François Xavier Garneau (1862: xix) wrote, “There are few countries in America, concerning which so much has been written as Canada, and yet there are few so deficient as we are in histories.” By 1865 the Abbé Etienne Michel Faillon (1865: vii) could add: “Ce qu’on...

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Chapter 2: Locating the Petun Country

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pp. 55-88

The area known as ‘the Petun Country’ is where the Petun (Wyandot) peoples lived for about 70 years between about A.D. 1580 and 1650. It was the name used by the Rev. Arthur E. Jones (1909: 221, 235) for what might be more properly termed the ‘Petun Archaeological...

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Chapter 3: The Origins of the Petun

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pp. 89-153

Joseph P. Donnelly claimed that the “origin of the Huron nation is lost in the mists of prehistory” (Donnelly 1975: 19). In response, I must point out that the historic Huron were not a nation but a confederacy of separate and distinct nations, temporarily and loosely...

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Chapter 4: French Sources

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pp. 155-204

We might always wonder about when the first meeting between a Petun and a European actually took place. Could there have been some Petun travellers in the St.Lawrence Valley visiting with St.Lawrence Iroquoians when Jacques Cartier first entered that river in 1534,...

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Chapter 5: The Mission of the Apostles to the Petun, 1639-1650

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pp. 205-263

When the French arrived in North America, the Indians “had a religion that sufficed very well for their needs and saw no need to abandon it. Moreover, the Christian religion incorporated a complex and strict moral code and much of it conflicted with the Indians’...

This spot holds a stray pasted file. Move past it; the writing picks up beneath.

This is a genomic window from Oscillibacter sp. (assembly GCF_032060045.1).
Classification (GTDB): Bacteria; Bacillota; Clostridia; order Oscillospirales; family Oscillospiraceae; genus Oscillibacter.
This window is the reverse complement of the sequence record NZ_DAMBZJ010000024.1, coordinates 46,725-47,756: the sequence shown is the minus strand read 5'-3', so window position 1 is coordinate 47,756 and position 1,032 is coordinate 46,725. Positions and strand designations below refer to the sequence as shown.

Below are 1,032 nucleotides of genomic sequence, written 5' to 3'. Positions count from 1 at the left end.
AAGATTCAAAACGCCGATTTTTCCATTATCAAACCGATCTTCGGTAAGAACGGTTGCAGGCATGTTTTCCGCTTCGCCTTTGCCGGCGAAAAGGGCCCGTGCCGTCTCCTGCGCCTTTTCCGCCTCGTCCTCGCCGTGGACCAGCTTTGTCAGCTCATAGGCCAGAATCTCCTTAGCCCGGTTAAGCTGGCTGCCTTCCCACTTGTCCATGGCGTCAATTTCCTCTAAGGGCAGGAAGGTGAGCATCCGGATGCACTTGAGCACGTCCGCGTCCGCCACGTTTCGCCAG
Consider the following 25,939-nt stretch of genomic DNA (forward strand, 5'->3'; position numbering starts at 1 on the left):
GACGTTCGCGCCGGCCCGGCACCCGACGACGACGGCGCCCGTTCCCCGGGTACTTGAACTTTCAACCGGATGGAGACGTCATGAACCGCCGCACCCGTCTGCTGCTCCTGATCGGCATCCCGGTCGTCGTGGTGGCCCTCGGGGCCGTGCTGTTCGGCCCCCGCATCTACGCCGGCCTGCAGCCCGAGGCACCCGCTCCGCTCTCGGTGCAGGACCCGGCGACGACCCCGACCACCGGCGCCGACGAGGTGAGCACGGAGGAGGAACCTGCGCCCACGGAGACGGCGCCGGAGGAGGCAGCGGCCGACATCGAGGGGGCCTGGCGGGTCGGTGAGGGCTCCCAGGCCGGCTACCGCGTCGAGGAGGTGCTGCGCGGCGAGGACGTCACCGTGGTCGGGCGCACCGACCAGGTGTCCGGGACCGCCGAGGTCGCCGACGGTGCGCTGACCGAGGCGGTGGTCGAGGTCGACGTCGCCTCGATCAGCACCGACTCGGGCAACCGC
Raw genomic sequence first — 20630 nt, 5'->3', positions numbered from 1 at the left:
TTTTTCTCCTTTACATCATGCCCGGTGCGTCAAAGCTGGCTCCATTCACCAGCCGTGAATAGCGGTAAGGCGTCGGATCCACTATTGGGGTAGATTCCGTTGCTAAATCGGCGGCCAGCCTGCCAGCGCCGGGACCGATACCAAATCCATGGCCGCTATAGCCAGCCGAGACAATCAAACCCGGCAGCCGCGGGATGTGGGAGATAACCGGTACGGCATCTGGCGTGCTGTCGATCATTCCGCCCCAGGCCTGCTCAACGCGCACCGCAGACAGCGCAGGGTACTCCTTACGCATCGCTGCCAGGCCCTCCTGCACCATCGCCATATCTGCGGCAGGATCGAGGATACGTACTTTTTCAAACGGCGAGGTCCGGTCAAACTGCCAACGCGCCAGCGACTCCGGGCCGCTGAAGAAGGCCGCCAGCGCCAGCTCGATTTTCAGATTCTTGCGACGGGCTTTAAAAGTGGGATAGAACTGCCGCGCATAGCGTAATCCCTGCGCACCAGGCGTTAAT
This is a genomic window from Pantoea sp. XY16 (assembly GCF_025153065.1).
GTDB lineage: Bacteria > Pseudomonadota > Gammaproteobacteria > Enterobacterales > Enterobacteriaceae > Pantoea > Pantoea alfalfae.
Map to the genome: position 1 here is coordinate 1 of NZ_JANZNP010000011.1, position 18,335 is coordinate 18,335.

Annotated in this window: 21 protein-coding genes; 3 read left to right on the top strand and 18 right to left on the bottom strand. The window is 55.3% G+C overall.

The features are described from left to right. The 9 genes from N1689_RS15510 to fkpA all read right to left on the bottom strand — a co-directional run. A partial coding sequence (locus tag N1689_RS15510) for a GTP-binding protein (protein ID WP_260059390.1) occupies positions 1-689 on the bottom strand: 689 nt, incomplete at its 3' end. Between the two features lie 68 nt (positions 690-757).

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Chapter 6: Using Native Artifacts to Interpret Petun Sites

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pp. 265-344

To understand what happened in the Petun Country during the 70 years or so (ca. A.D. 1580-1650) that the Wyandot peoples collectively nicknamed Petun were present there, it is necessary to date their archaeological remains as accurately as possible, ideally to within...

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Chapter 7: Using European Artifacts to Interpret Petun Sites

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pp. 345-387

The use of artifacts to date the archaeological sites on which they were found has already been discussed (Chapter 6.0.1). In this chapter, archaeological sites in the Petun Country will be dated by their association with a number of the most time-sensitive goods imported...

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Chapter 8: Petun Subsistence and Economy

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pp. 389-418

The subjects of Petun economy and subsistence have been competently addressed. The relevance of the physical geography of the Petun Country and other Petun village location determinants were the subject of Lynda Davidge’s study early in our research programme...